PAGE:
Rainy-Day Emergency Savings Segment Summary September 2015
Source: 2014–15 MacroMonitor
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According to the US Bureau of Economic Analysis reported by Trading Economics, US personal-savings rates reached an "all time high of 17 percent" in 1975. As of May 2015, personal-savings rates were at 5.1%—somewhat lower than in February 2015 (5.7%) but topping the "record low of 1.9 percent in July 2005." The 2014–15 MacroMonitor reports that slightly more than one-half of US households have any savings account; the mean amount in savings is $17K. Saving for a rainy-day emergency is a goal for 40% of households; the mean amount in their savings ($18K) will be insufficient to cover many emergencies such as major medical expenses or a six- to eight-month living-expense fund in case of a job loss. Households that focus primarily on saving for a rainy day (10%) are even more challenged; 66% have a savings account but have a mean amount in savings of only $9K. This summary is about the 10% of households that focus on building their emergency savings, because financial institutions may have several business-growth opportunities with these households.
In many ways, households with a primary focus on saving for a rainy-day emergency reflect all US households; they are, however, overrepresented at the "tails" of the age distribution. For example, 28% are Millennials and 24% are members of the Silent and Greatest Generations. In total, of these households:
- Half the heads are age 50 and older; their mean age, however, is roughly the same as for all households (age 52 in comparison with age 51).
- One-third of the heads are retired.
- One-quarter of the heads are veterans of the United States military—they are more likely than all household heads to be veterans.
- Two in five households are single-headed households.
- About one-third have $30,000 or less in total annual household income; half have more than $50,000.
- Two in five heads have a high-school diploma or less; one-third of the heads have a four-year degree or higher.
- The households are no more or less likely than all households to support dependent children, dependent adults, or Boomerang kids.
- Of households with children, they are more likely than all households to have children between the ages of 0 and 11.
- The households are average for owning a single-family home (63%); for roughly one-third of these households, the home is a first home.
The financial profile of households for which the primary saving goal is for a rainy- day emergency can be misleading, because the profile combines households just starting out and households living on a fixed income. For example:
- Two-thirds of these households have a savings account, but the mean amount ($9K) in the account is well below that for all households ($17K).
- These households are less likely than all households to hold any type of investment account or to own a retail stock or bond mutual fund.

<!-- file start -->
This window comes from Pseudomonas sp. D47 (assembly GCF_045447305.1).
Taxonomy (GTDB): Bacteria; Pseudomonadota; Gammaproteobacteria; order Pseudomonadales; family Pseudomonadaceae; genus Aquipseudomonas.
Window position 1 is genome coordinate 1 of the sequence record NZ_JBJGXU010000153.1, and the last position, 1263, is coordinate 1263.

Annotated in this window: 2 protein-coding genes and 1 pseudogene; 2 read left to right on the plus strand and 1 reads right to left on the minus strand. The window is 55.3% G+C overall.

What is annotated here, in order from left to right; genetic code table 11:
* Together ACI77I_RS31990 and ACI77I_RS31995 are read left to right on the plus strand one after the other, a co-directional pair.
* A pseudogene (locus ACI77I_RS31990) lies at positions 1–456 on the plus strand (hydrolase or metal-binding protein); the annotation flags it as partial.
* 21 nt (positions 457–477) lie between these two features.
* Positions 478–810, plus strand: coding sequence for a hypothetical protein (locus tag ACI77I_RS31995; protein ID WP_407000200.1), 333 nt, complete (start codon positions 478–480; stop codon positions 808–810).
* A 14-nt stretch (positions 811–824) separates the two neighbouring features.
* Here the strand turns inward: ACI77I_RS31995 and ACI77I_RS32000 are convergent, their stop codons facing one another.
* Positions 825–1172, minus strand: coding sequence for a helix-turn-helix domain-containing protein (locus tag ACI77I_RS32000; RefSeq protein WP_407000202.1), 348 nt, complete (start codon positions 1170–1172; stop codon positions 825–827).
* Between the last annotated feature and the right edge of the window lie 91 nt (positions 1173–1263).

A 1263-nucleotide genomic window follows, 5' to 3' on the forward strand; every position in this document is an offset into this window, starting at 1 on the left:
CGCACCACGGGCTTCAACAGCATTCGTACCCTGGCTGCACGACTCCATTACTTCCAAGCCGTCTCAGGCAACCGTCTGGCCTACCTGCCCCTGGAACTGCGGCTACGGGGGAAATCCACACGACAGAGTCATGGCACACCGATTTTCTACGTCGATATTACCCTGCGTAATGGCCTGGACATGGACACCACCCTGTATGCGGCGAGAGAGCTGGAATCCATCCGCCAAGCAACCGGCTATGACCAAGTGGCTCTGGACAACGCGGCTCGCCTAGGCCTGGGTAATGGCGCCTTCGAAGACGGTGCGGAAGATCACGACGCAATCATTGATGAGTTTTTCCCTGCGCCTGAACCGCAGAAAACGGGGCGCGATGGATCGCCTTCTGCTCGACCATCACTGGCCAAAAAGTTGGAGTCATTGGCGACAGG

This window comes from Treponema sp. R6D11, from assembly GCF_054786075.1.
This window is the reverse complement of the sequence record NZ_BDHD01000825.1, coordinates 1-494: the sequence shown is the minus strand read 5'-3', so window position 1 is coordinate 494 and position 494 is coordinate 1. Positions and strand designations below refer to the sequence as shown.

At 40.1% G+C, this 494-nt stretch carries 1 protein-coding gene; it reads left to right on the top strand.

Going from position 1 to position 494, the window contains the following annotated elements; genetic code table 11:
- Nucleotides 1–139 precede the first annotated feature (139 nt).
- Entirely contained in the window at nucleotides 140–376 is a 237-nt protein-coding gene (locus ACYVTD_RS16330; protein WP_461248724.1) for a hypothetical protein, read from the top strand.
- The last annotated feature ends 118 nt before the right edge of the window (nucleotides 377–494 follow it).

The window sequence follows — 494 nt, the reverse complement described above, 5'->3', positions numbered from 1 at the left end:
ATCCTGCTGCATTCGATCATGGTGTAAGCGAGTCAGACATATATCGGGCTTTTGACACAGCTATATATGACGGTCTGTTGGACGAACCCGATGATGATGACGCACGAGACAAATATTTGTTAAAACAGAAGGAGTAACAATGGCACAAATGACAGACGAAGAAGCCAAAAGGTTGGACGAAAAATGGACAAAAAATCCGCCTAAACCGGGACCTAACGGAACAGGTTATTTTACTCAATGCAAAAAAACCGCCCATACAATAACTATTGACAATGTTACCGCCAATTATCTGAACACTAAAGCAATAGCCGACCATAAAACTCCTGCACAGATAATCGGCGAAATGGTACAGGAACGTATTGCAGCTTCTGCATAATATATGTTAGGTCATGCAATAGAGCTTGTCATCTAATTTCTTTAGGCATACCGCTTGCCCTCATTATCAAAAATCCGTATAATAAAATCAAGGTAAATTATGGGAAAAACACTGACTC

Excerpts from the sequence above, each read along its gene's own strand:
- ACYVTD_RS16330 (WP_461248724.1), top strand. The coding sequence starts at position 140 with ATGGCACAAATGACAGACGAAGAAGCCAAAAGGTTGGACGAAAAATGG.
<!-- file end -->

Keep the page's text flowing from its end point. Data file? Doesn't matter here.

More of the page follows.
- Their mean balance in retirement accounts is less than for all households ($114K versus $211K).
- Their mean balances for all assets are lower, and their mean liability balance is somewhat higher, than for all households; their net worth is $199K, in comparison with $387K for all households.
- Almost all (91%) currently use a bank; 83% name a bank as their primary institution—the average for all households. However, only 65% prefer a bank as their primary institution. Only 29% trust a bank a great deal.
- In a typical month, 65% of households use a drive-through facility, 63% use the internet to connect to a financial institution, 30% use an "app" to access their account or institution, and half speak with a teller for a routine transaction (all average behaviors).
Financial Attitudes and Interesting Tidbits
Households with a primary goal of rainy-day savings are financially cautious and risk averse. Few (only 15%) are satisfied with their household's current financial situation. However, half are somewhat confident in their household's financial strategy. No more or less likely than all households to do so, almost three-quarters would put a windfall of $25,000 into savings or investments. They are more likely than all households:
- To struggle to make ends meet (one-third do so)
- To have overspent in the past as a result of credit cards; two in five households currently use debit, rather then credit, cards to control spending
- To be concerned about the impact of inflation on retirement income
- To never borrow against the equity in their home
- To be likely to borrow money to buy a vehicle in the next 12 months (more than one-third anticipate doing so)
- To believe that buying life insurance is a good way to protect their family's lifestyle.
Many households that can save do so; some households that could save for a rainy day don't. In particular, young households with many competing needs and priorities don't save for a rainy-day emergency—possibly because they have never learned the importance of doing so or because they don't think they can manage to do so. Millennials represent a business opportunity for various types of financial institutions. Limited resources make it difficult for many young households to establish an account specifically for emergency savings. However, a savings account with automatic transfer, an annual skip-a-month-free-of-charge option, and a bonus interest payment for making all contributions in a year could be the right combination to provide incentive to these households to do so. The data suggest that in addition to saving for emergencies, these households have interest in vehicle-installment loans, debt-consolidation advice and loans, home-improvement loans, and life insurance. Further analysis about younger households that want to save for a rainy-day emergency is necessary to size the market for specific opportunities.
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